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How to Use Plants to Keep a Pond Clean

By Jay Golberg ; Updated September 21, 2017
Vegetation around a pond helps keep the water clean.
Pond image by Adam from Fotolia.com

Most people consider a pond attractive if the water is clean and not stagnant or overgrown with algae. A healthy and attractive pond requires regular maintenance and good planning. Factors affecting the health of a pond are incoming water quality, the kinds of fish living in the pond and the access other animals such as birds or mammals have to the pond. A good way to keep a pond healthy and clean is to use a variety of plant life strategically planted around and inside the pond.

Walk around your pond to find out how the water is coming into the pond. Check if the water is washing over disturbed ground before it enters the pond. Disturbed ground or ground not covered with vegetation is a major source of dirty water entering the pond, which causes cloudiness.

Plant a buffer zone of native grasses, or grasses that grow well in your area without extra maintenance, around the pond. This helps clean the water as it runs into the pond. You may need to seed the area several times to obtain a healthy, thick coverage of vegetation. The grass buffer should come to as close as the edge of the pond as possible. If your buffer area is small, plant the largest buffer area as possible.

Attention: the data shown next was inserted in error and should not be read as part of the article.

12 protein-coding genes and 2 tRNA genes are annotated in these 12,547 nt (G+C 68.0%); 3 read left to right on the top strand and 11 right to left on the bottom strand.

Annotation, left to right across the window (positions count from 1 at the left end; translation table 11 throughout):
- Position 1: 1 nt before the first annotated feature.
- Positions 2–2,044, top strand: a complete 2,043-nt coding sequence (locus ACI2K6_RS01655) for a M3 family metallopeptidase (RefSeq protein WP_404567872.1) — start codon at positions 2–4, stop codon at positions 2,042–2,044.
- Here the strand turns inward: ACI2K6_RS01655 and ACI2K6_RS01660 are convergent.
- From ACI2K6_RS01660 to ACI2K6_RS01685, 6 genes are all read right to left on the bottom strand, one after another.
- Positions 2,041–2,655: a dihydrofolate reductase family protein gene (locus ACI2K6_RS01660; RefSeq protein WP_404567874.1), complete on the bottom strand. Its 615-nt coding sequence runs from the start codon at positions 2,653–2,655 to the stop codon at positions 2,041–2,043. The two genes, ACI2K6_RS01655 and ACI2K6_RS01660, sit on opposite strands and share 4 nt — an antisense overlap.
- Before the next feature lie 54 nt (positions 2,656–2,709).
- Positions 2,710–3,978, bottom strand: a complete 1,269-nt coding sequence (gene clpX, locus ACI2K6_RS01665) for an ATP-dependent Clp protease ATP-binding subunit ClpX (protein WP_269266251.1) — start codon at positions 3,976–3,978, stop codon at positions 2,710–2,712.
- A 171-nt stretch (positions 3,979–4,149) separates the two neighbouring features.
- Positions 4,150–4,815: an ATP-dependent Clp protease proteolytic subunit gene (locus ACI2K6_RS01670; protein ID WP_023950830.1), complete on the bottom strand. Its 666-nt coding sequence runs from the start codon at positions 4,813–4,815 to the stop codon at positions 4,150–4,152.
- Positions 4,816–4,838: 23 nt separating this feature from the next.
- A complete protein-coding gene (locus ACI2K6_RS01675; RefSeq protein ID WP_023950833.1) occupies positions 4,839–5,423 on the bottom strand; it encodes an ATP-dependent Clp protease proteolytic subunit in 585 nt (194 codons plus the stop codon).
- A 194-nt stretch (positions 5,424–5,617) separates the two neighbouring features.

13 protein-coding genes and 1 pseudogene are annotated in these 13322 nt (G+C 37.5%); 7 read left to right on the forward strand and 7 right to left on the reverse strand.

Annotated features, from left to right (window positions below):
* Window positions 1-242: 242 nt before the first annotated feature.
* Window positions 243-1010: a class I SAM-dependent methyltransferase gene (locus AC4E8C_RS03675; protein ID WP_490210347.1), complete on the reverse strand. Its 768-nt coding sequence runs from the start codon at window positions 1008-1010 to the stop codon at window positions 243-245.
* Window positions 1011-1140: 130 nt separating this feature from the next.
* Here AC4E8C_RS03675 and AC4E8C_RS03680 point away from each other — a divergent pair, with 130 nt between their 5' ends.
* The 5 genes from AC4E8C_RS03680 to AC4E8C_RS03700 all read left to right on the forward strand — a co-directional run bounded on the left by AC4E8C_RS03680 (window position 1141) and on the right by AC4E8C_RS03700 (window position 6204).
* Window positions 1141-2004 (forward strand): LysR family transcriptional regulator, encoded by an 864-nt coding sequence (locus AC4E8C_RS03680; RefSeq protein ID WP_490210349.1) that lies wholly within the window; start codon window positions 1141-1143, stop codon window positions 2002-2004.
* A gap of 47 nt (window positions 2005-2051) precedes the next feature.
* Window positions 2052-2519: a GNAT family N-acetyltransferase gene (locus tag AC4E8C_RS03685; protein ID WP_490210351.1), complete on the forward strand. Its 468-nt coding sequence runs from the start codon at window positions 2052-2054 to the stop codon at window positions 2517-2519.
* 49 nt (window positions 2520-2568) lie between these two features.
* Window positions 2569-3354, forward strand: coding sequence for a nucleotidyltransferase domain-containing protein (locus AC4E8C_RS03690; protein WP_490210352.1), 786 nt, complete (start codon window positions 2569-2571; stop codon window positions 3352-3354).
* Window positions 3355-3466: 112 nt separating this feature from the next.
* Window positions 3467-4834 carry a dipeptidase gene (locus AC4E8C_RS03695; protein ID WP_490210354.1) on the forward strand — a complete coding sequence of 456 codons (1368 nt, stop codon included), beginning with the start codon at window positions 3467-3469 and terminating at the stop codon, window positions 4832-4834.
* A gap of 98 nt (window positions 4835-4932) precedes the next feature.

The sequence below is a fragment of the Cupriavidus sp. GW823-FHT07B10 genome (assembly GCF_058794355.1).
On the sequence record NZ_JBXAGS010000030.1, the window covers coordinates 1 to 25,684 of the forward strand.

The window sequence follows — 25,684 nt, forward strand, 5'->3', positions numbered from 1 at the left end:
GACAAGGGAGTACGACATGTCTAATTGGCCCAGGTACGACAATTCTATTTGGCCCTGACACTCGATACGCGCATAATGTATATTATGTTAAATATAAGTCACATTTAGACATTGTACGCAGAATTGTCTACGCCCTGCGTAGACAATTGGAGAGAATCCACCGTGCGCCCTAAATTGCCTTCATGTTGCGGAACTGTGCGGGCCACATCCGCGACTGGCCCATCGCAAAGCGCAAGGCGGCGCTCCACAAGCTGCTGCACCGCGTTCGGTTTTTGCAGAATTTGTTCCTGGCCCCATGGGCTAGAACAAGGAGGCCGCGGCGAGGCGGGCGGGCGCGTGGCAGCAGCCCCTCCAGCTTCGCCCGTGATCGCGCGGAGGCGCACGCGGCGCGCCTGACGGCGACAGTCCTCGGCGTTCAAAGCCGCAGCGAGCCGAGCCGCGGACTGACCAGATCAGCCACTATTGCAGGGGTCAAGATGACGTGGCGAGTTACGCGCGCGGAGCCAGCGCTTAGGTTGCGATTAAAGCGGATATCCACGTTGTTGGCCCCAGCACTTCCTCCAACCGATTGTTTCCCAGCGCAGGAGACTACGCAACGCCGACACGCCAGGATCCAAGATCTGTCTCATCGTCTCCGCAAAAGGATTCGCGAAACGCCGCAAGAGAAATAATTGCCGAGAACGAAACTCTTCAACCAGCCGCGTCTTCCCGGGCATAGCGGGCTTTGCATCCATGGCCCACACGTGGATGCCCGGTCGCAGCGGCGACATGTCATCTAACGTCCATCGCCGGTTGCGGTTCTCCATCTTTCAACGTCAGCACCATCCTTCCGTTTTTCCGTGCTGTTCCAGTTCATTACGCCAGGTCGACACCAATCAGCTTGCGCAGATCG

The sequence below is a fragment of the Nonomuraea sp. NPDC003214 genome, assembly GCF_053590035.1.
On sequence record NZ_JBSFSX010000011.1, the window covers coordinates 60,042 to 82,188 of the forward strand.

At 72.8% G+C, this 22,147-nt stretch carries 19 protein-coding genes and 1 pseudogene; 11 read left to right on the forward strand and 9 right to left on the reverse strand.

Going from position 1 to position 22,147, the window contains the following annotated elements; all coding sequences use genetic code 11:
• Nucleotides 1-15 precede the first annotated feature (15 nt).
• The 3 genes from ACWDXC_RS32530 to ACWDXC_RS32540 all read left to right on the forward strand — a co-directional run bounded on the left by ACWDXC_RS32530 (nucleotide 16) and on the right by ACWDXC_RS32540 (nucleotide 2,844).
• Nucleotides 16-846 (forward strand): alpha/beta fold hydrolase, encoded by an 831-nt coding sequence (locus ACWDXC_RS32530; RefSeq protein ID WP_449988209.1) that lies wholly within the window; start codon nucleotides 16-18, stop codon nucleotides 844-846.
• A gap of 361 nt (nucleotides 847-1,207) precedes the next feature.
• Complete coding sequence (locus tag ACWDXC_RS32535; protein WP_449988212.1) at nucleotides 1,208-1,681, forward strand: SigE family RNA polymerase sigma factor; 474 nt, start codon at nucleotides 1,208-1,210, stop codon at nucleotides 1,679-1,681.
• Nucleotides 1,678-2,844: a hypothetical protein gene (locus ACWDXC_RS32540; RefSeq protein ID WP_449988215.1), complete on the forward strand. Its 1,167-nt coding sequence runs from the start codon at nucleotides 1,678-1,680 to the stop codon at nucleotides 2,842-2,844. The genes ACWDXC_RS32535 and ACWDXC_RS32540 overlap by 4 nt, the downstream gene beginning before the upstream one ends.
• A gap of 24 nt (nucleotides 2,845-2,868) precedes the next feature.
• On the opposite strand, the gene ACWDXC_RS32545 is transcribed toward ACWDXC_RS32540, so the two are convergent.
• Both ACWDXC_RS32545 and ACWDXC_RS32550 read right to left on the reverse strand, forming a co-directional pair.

Plant native plants and grasses that are considered marginal plants, such as cattails or rushes, inside the shoreline of the pond. Marginal plants live in water about 6 inches deep. Choose plants that are adapted to your area and that live in either a constant level pond or a fluctuating level pond, depending on your situation. Marginal plants capture soil as it enters the pond.

Plant native plants, such as water lilies, which float on the surface of the water and shade the bottom. Plant these directly into the bottom of the pond. The shade from these plants keeps smaller plants, such as algae, from naturally forming in the pond. Keep in mind that floating plants and many water plants that are rooted to the bottom of the pond can become aggressive and take over. One option is to anchor the roots of the water plants in pots weighed down with gravel.


Things You Will Need

  • Native grass seed
  • Marginal pond plants
  • Pond plants

About the Author


Jay Golberg is a certified Texas nursery professional and professional project manager. He has 30 years of business and farming experience and holds bachelor's degrees in English writing from St. Edward's University and finance from Lamar University.